Raspberry Pi Wind Measurement

A well organized approach to a project is a delight to see. [Pavel Gesyuk] takes just that approach with the experiments on his blog. Experiment 13 is a multi-part series using a Raspberry Pi as the heart of a weather station. [Pavel] is looking at wind speed and direction, and temperature measurement, plus solar power for the station. One of his videos, there are many, is after the break.

electrical_02_tThe anemometer and direction sensors are stock units wired to a Raspberry Pi A+ using an analog to digital daughter board. The data from the temperature sensor is acquired using I2C. During one part of the experiment he uses an EDIMAX WiFi adapter for collecting the data.

Python is [Pavel’s’ language of choice for development and freely shares his code for others to see. The code collects the data and displays it on a monitor connected to the Pi.┬áThe experiment also attempts to use solar power to charge batteries so the station is not dependent on mains power.

The mechanical assembly shows attention to detail commensurate with his project presentation and we respect how well organized the work is.

18 thoughts on “Raspberry Pi Wind Measurement

  1. Thanks, Rud, for so laconic description and for the publication. Word-press statistics jumped at once x20. I felt this theme of green energy using and measurement interests much more than ~20 persons a day :) Thanks a lot for chosing my experiments for publication. I believe this will give also a feed-back boost to these experiments and enreach my experience too. Pavel

  2. I find the use of an analog interface for the windspeed and direction sensors odd but it does seem common. Sounds like a digital version would be a good project for a 3d printer.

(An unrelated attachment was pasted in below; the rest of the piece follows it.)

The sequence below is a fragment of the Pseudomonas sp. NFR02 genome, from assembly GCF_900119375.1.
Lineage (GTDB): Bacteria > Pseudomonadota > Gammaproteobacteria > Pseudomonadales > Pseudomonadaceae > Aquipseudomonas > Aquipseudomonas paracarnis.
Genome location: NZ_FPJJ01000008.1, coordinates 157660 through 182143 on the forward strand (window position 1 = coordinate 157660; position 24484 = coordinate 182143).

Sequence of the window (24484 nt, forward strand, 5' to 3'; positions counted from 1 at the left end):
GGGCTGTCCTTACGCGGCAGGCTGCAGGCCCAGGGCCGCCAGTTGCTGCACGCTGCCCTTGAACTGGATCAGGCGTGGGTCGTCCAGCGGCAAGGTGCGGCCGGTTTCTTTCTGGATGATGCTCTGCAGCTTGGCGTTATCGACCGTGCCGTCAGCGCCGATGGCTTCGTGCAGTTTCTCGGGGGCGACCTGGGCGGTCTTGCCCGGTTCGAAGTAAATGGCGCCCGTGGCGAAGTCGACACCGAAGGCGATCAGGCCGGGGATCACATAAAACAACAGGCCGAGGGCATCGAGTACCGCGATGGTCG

Isn’t a pi a bit of overkill for this? Maybe an ESP8266? You could multiplex the A2D.

    1. If you’ll examine his list of experiments, the majority use an RPi. I believe it’s a matter of “how this can be done with an RPi”, not “What other alternatives to an RPi could be used”. There’s dozens of other choices he could of used, if he was of a mind to do so.

      1. Thanks guys! I think the truth about my choise is in the middle. RPi A+ is as I had already an experience with RPi B, when the idea of weather station appeared, but B was too heavy from the perspective of power consumption. I believe though, that to have this device living more than 2 days on sun energy I need to move to smaller solution with only essential circuits on it. So that, I’m kind of agree with you Iwatcdr. Tnx for both the comments, guys! Appreciate it.

        1. BTW, guys… I find RPi as an excellent platform for fast learning how to work with sensors and for building system prototypes (with tiny time to market). This is thanks the comfortable set of interfaces (HDMI, USB) and tools (Linux, CShell and Python) it has for development directly on RPi and for inter-connection with sensors. So, on my opinion, its initial predestination (defined by its developers) being educational platform is reached. See also the size of Python-writing community for RPi: you may find answer to almost every question you face during your studies.